Commonly known as guyabano, soursop, graviola, guanabana, paw-paw and sirsak, A. muricata L. is a member of family Annonaceae with extensive traditional use. Just like other species of Annona such as A. squamosa and A. reticulata, A. muricata are generally used as a medicine for treating ailments and used as a preventive aide in wide areas of human diseases particularly parasitic infections and cancer 2. Its pharmaceutical properties are antibacterial, antiulcer, anthelmintic, anti-inflammatory and free radical scavenging activity. Regardless of its medicinal uses, its edible leaves, fruit and bark are proof of being a high economic valued product and it offers livelihood to the local residents 3. Guyabano’s fruit is used as lactating aide to increase mother’s milk production after childbirth. Additionally, it also serves as natural medicine for arthritic pain, neuralgia, arthritis, rheumatism, dysentery, diarrhea, fever, malaria, skin rashes, parasites and worms. On the other hand, its leaves are used for treating insomnia, diabetes, headaches and cystitis. Internal administration of the leaf’s decoction is believed to exhibit anti-rheumatic and neuralgic effects, hence, cooked leaves are topically used to treat abscesses and rheumatism 2.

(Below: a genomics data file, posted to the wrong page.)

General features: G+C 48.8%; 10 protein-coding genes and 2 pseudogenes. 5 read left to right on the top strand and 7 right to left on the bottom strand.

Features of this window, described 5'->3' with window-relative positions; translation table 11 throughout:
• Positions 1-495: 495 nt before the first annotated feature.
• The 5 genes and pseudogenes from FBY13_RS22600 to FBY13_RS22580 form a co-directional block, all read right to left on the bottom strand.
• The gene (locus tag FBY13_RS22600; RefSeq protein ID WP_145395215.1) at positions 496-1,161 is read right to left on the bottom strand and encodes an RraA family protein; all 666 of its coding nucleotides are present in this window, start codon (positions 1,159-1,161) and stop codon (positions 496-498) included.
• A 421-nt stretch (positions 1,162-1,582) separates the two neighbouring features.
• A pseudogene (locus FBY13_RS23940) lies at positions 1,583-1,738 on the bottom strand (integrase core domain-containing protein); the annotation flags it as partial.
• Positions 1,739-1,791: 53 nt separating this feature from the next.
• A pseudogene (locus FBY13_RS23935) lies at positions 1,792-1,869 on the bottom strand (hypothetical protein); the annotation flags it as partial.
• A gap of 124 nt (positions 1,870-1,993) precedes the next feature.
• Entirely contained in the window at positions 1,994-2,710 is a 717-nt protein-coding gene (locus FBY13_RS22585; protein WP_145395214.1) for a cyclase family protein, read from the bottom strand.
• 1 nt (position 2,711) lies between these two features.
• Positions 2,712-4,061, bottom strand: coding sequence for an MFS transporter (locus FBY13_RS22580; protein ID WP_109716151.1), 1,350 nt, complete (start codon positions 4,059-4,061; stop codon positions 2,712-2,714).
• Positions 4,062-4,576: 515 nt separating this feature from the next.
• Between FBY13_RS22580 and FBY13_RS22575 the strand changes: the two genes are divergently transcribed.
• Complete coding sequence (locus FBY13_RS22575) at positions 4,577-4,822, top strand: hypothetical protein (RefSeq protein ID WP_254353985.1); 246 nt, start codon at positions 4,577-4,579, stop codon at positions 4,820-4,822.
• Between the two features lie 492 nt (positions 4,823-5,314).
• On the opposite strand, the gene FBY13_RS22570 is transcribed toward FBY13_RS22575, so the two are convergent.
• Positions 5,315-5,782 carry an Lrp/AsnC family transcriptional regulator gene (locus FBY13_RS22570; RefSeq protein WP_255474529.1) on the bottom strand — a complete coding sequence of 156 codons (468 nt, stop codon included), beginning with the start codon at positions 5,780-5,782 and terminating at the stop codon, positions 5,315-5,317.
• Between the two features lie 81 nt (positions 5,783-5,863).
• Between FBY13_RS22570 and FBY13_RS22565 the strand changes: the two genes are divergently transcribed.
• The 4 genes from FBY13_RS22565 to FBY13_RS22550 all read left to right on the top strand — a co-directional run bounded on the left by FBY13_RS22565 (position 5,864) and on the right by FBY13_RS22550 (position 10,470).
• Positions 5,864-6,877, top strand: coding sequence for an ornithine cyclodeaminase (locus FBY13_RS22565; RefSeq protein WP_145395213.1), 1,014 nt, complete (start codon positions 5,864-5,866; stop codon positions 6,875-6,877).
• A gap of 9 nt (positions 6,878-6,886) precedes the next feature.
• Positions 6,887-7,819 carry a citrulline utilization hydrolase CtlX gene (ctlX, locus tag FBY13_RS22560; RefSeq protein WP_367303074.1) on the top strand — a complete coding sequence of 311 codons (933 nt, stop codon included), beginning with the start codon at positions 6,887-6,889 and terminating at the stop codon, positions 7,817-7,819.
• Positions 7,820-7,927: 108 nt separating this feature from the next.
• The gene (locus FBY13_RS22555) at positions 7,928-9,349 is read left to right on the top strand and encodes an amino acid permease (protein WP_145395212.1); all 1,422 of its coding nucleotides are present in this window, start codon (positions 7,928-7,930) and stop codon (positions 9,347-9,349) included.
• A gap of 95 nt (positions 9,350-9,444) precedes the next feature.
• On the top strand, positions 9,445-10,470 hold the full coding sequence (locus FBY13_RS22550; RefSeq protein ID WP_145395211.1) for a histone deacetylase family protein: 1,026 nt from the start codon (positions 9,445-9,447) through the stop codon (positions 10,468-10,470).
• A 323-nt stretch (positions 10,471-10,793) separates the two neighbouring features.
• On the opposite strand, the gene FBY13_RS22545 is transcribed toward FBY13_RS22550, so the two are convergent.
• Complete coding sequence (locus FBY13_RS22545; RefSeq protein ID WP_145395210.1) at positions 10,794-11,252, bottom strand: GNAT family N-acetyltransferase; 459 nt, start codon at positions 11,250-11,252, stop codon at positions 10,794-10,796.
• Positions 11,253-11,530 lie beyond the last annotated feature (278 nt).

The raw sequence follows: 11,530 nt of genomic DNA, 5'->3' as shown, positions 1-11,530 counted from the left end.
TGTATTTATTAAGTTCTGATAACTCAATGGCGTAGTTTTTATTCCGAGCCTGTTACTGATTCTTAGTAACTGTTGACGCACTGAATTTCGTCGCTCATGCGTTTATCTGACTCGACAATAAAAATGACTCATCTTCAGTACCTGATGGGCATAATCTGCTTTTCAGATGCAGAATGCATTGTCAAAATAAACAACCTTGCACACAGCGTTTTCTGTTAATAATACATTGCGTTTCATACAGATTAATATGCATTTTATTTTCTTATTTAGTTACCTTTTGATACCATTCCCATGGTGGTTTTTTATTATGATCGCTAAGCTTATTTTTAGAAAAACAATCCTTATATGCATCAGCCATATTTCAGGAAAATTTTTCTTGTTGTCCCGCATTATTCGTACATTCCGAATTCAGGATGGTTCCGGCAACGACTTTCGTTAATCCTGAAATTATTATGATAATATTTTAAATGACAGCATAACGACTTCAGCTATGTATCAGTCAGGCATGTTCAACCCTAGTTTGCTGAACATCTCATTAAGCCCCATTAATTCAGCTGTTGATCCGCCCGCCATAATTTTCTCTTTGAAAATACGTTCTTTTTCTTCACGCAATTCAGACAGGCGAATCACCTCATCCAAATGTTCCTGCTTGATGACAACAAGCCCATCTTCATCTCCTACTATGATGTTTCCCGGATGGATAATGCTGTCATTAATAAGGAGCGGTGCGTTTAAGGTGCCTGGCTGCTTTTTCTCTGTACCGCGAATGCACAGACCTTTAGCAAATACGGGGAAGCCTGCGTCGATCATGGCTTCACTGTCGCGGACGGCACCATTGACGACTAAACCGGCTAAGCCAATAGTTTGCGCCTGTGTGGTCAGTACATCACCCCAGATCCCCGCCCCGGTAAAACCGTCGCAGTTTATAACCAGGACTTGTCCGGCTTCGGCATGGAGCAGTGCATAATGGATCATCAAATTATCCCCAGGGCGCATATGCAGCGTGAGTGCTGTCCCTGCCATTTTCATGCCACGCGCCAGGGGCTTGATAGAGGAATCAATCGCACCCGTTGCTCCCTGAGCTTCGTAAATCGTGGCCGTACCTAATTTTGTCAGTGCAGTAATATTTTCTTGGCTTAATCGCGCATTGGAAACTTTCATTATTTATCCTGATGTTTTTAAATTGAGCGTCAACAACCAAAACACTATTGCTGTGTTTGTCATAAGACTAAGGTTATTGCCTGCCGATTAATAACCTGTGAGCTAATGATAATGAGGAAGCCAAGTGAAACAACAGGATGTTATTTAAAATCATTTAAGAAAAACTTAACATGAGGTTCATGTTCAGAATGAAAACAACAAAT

Initial research carried out by the National Cancer Institute was followed by researches conducted by over 20 independent labs regarding guyabano’s anti-cancer properties since 1976. In today’s generation where cancer is still one of the scariest disease, National Cancer Institute found out that guyabano stems and leaves were very effective in destroying malignant cells. Moreover, in some parts of the world such as West Indies and Peruvian Andes, leaves are used as soporific and sedative when drank as a tea. It is proven to be useful in relieving pain and used for antispasmodic purposes. Furthermore, the leaves are also used in Brazilian Amazon as treatment for liver problems.

“Acetogenins” is a natural compound found in guyabano tree which makes it special. Research showed that this compound can be destructive and can decelerate the growth of tumor cells without damaging the healthy cells. Oberlies et al., 4 researched the capability of acetogenins to block, or inhibit, the cell growth of tumor cells. They tried this on several cell types in vitro; non-cancerous cells from the intestinal tract of rats as well as cancerous cells from mice and humans.

Traditional herbal remedies are prepared in several rather standardized ways such as infusions (hot teas), decoctions (boiled teas), tinctures (alcohol and water extracts), and macerations (cold-soaking). These different processes usually vary based upon the plant utilized, and sometimes, what condition is being treated 5.